“Hands up, don’t shoot.” “No justice, no peace.” “I can’t breathe.” “Black lives matter.”
I can’t believe that in the 21st century in the United States of America, we can’t get a simple indictment for a murder of a man that was caught on videotape
As the end of another tumultuous year approaches, Black people again find ourselves in the relative same economic and political position as we were the year before, and the years preceding.
In the aftermath of a Black teen being killed in Ferguson, Missouri, former New York City Mayor Rudy Giuliani was asked a simple question on NBC television’s Meet the Press
Even though the next Congress, which starts on Jan. 6, 2015, will feature 48 African Americans, the largest number in history, the question is:
Oh yes, Lord. Nobody knows the trouble we have seen Nobody knows the trouble I’ve seen Nobody knows my sorrow Nobody knows the trouble I’ve seen Glory hallelujah!
Tennessee Sen. Lamar Alexander will likely become chairman of the Senate Health, Education, Labor and Pensions Committee.
“Hey, hey, hey (in my best Fat Albert’s voice), please listen to what I have to say. My friend Bill Cosby is in trouble today.”
As we prepare to commemorate World AIDS Day on Dec. 1, this is a good time to look at how the epidemic continues to devastate our community.
Before the “Tuesday Evening Massacre” of the Elephants over the Donkeys, in January 2009, I wrote an article that warned about our being complacent and resting on the mere fact that we had elected a Black president.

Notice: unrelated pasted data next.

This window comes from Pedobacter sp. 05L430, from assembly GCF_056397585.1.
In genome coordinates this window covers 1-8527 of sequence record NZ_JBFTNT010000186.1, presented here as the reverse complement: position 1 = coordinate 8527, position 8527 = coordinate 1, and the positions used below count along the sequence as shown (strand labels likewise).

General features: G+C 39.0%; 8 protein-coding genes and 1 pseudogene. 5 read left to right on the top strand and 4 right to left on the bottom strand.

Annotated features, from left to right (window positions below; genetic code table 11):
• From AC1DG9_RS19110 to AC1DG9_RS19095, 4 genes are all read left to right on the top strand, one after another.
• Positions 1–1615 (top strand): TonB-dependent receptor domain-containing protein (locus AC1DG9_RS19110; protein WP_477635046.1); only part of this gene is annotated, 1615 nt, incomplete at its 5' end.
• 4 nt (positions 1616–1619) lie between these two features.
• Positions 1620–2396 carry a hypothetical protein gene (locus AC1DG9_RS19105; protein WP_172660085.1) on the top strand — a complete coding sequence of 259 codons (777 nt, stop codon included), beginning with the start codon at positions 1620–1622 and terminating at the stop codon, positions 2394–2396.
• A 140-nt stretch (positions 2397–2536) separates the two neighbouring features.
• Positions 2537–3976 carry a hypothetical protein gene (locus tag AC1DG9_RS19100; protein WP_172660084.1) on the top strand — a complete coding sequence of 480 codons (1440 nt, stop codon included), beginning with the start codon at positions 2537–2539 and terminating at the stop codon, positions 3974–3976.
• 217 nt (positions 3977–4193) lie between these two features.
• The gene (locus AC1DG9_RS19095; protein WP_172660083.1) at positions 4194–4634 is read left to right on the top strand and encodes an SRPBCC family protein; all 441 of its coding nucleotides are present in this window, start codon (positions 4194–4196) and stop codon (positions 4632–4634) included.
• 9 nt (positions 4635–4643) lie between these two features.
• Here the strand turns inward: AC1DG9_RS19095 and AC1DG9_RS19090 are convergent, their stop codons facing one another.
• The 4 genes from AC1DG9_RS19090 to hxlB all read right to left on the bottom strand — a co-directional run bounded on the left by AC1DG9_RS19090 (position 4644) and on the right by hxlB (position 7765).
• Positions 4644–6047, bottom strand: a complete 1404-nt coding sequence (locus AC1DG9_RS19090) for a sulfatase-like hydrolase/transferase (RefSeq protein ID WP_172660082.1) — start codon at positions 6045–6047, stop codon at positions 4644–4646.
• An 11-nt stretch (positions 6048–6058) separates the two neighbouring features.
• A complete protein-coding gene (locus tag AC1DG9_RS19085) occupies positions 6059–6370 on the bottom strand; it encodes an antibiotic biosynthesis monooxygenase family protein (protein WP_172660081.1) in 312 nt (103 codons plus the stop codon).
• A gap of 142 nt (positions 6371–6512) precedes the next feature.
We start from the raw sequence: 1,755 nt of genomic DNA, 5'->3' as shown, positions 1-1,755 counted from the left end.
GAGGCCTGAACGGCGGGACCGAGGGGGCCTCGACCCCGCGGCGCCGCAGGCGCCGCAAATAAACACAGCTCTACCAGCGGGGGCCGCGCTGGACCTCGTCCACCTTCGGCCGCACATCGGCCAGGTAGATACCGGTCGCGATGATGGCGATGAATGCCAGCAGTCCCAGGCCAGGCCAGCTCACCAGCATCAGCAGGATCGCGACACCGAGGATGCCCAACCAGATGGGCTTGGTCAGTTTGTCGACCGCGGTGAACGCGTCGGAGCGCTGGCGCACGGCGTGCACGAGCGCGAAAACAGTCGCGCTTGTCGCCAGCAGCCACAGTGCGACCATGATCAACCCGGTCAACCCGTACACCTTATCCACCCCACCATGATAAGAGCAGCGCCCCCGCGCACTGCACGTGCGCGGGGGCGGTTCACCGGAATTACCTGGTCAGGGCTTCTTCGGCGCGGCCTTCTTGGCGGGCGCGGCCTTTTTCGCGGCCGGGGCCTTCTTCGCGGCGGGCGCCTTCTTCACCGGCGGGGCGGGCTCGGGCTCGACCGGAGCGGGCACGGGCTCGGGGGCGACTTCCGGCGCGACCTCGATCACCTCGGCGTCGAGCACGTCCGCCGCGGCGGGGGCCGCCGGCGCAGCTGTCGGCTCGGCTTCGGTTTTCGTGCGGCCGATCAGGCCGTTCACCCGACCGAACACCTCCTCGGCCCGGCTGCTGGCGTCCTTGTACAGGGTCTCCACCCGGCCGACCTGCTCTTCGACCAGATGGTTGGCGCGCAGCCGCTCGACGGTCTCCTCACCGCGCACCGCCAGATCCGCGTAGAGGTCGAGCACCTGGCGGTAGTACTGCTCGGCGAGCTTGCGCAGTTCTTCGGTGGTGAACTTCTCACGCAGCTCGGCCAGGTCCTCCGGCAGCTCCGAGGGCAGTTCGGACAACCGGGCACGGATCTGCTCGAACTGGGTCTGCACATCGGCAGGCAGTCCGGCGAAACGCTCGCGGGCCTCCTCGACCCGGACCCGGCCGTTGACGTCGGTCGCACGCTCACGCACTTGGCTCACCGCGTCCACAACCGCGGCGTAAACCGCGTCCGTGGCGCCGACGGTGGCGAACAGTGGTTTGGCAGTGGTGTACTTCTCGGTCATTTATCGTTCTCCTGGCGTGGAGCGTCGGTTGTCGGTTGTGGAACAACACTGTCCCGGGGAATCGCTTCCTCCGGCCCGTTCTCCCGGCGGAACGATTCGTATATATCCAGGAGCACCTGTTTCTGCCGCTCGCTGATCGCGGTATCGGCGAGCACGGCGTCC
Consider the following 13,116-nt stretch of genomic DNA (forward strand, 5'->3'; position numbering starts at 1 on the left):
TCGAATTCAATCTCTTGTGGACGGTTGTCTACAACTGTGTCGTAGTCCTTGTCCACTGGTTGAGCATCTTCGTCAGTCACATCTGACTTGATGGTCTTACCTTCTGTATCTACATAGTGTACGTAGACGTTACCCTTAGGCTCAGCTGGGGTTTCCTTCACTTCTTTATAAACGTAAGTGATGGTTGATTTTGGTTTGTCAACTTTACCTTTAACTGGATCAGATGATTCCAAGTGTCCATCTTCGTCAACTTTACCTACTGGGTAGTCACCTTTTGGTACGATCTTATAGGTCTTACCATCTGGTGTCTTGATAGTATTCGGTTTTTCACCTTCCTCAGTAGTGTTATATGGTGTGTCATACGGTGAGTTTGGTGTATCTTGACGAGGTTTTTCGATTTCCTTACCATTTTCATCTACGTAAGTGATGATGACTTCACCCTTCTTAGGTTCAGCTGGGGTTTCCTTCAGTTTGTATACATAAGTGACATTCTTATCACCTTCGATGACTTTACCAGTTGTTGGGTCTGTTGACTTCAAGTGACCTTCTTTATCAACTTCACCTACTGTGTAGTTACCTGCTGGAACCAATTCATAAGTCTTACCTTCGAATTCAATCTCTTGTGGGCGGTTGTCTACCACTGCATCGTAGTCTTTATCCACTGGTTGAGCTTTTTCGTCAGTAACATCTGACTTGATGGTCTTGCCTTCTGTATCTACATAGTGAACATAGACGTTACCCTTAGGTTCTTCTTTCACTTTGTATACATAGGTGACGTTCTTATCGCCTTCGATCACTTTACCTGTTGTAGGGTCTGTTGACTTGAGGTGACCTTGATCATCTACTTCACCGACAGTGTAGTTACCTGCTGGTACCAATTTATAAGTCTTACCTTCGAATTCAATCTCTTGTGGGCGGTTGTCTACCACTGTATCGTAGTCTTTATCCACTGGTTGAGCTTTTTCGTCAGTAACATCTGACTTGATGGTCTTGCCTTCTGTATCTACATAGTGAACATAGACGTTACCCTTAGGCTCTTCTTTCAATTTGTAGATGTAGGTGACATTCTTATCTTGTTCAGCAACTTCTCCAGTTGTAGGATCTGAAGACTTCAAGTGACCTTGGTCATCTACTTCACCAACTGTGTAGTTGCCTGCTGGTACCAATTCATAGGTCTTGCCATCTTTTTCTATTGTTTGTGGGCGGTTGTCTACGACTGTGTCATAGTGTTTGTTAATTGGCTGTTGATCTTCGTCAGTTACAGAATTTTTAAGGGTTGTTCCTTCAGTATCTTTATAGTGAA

I had the honor of visiting the White House for President Obama’s announcement of his choice to succeed Eric Holder, who recently declared his decision to retire as attorney general of the United States.
Is there any doubt about the preeminence of the race factor that helped to determine the outcome of the 2014 midterm elections across the United States? I have no doubt.
It’s been almost 50 years since I lived in Tuscaloosa, Alabama. I go back from time to time, but not much after Mama moved to Cleveland about 35 years ago and later to Augusta, Georgia.
Now that the dust has settled after our nation’s 2014 elections across the country, here is my two cents worth on what has happened during the last couple of years, and what it means now.
A total of $172 million. That was the record amount the Democratic Congressional Campaign Committee raised in 2013 and 2014. But that money was poorly spent, which helped account for such a decisive midterm defeat.